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Breast Cancer in Young Women: Risk Factors and Early Detection

When you are in your 40s, you might think you’re too young to get breast cancer, especially if you don’t have a family history of the disease or any known risk factors. However, breast cancer in young women can occur. In fact, nearly 10% of breast cancers are diagnosed in women younger than 45, and three-fourths of women who are diagnosed with breast cancer have no family history, making it an important topic for young women to consider. Even younger women need to be informed about breast cancer prevalence and risk so they can be breast aware. Knowledge is power and can help inform a breast health plan that is right for you.

Read More: 8 Common Breast Cancer Myths Debunked

Who’s at Risk for Early Breast Cancer?

Breast cancer will affect 1 in 8 women in her lifetime. Of those diagnosed, 1 in 6 cancers will occur in women aged 40 to 49. Most women diagnosed have no family history, yet breast cancer in young women is more often hereditary than in older women.

“Breast cancer incidences substantially increase around age 40,” says Stephanie Morgan, M.D., a board-certified radiologist who subspecializes in breast imaging and mammography at Charlotte Radiology. “There is also clinical evidence that some of these breast cancers in younger women can be more aggressive, which makes early detection critical.”

Risk factors for younger women can include:

  • Genetics, including changes in the BRCA1 and BRCA2 genes
  • Having a first-degree relative (mother or sister) who had breast cancer before age 45
  • Having dense breasts — you are more likely to have a higher breast density if you are a young woman, pregnant or breastfeeding, are taking hormone replacement therapy, or if you have a lower body weight
  • Having received radiation to the chest as a child or young adult
  • Being of Ashkenazi Jewish descent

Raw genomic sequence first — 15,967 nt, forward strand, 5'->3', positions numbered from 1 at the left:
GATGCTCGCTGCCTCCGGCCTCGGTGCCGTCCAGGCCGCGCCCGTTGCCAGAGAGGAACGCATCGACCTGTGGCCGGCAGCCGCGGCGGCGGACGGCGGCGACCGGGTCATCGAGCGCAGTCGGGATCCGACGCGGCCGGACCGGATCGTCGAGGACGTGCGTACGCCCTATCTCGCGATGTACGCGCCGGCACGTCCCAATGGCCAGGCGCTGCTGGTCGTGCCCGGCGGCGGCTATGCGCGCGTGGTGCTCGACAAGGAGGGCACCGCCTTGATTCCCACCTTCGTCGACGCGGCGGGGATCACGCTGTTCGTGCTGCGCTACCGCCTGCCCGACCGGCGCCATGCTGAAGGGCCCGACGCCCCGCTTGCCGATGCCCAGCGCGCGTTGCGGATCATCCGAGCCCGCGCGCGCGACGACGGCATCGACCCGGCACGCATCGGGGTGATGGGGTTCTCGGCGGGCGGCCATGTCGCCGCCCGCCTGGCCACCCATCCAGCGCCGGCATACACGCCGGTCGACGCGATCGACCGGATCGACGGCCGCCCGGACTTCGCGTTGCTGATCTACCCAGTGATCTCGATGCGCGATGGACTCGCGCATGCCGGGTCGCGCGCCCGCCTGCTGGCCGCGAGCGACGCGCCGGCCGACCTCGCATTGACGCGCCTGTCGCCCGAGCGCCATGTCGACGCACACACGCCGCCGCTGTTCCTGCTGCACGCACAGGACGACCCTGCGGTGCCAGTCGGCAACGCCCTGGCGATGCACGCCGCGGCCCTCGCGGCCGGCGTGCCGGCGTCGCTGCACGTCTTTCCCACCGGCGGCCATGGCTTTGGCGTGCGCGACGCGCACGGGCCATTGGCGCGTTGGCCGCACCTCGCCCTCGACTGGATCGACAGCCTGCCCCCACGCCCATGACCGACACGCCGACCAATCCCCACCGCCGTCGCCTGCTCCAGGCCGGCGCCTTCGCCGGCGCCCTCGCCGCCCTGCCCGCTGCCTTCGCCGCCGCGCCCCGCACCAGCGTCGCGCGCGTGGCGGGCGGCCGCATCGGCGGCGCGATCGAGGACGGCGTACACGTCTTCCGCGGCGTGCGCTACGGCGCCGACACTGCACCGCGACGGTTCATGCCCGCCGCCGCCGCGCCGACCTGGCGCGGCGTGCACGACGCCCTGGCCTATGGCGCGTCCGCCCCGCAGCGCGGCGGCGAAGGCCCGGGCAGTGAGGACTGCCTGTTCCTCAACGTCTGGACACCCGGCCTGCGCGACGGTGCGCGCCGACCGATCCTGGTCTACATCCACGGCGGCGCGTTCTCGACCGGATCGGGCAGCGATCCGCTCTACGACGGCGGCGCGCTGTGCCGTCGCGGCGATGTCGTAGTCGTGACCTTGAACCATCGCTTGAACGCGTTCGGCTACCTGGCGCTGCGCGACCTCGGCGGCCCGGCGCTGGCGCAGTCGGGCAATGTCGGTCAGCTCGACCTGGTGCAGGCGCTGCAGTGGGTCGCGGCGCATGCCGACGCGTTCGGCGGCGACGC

By modifying certain lifestyle factors — including making physical activity and a healthy diet part of your weekly routine, using birth control, breastfeeding, limiting or eliminating alcohol, smoking and exposure to environmental toxins —a young woman can make choices that may help to manage risk.

“Maintaining good health, including breast health, should be a priority for all women, and especially younger women who are in their prime years, juggling family, kids, work and other commitments,” Dr. Morgan says. “It’s a busy time of life, but we need to make time to take care of ourselves.”

Read More: 10 Mammogram Questions You’re Too Nervous to Ask

Early Detection’s Role in Diagnosing Breast Cancer at Every Age

Screening mammograms are crucial for identifying breast cancer early when it can be treated with less invasive treatments and with improved outcomes and survivorship. Clinical studies have shown that women whose breast cancer is diagnosed at stage 0 or stage 1 have a nearly 100% 5-year survival rate. Early detection is key in finding and fighting breast cancer.

Per breast expert guidelines, women of average risk for developing breast cancer should begin annual screening mammograms at age 40. Screening starting at age 40 has been shown to decrease breast cancer deaths by 40%.